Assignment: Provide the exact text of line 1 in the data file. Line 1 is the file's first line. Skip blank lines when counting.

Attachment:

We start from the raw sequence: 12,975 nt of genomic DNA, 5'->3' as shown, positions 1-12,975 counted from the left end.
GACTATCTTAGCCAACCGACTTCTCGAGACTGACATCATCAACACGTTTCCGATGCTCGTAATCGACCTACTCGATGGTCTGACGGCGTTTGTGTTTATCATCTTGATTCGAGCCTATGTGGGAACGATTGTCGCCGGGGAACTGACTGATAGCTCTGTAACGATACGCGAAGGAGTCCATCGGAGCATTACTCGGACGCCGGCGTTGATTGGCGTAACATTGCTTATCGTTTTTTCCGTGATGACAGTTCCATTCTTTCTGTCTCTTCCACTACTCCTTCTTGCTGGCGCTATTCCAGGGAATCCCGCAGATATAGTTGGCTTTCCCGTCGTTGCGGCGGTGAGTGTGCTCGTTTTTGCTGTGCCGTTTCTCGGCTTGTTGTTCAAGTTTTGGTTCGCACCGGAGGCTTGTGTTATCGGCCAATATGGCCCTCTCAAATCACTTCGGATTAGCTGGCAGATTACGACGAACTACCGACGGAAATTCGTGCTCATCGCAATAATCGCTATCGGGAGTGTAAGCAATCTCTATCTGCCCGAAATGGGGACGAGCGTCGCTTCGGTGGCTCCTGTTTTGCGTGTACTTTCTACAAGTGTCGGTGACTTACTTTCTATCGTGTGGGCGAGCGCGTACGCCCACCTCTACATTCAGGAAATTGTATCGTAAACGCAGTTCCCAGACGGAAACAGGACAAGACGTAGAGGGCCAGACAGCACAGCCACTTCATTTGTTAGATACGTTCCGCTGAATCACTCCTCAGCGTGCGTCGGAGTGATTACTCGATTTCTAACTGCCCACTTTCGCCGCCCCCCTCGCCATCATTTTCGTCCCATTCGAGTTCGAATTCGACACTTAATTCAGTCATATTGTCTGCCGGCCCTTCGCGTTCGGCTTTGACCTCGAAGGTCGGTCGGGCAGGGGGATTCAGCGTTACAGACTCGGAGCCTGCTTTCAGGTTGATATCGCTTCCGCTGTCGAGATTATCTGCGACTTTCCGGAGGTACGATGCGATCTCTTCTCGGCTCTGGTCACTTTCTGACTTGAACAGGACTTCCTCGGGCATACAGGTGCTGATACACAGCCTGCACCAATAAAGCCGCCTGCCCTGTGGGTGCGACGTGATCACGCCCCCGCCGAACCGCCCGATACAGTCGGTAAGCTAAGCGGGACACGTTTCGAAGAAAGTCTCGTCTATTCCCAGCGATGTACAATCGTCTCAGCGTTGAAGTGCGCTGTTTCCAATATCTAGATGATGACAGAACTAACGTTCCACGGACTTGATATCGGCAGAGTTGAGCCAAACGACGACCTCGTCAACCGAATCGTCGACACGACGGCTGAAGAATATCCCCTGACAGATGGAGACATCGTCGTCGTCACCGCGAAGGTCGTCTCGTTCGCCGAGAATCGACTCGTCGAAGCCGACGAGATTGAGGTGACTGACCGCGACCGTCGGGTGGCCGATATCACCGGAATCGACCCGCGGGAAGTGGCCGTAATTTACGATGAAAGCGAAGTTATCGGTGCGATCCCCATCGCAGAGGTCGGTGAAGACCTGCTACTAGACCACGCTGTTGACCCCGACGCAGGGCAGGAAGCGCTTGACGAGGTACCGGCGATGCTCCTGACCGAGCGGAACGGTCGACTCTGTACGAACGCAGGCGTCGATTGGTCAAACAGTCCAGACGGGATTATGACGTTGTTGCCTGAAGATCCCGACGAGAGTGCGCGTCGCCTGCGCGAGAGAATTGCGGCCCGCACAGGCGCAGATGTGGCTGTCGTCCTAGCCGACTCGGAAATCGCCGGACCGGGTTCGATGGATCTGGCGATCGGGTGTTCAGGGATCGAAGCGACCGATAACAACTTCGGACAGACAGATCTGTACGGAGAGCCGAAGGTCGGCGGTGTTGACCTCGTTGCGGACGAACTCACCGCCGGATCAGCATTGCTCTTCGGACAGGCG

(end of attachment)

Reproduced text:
We start from the raw sequence: 12,975 nt of genomic DNA, 5'->3' as shown, positions 1-12,975 counted from the left end.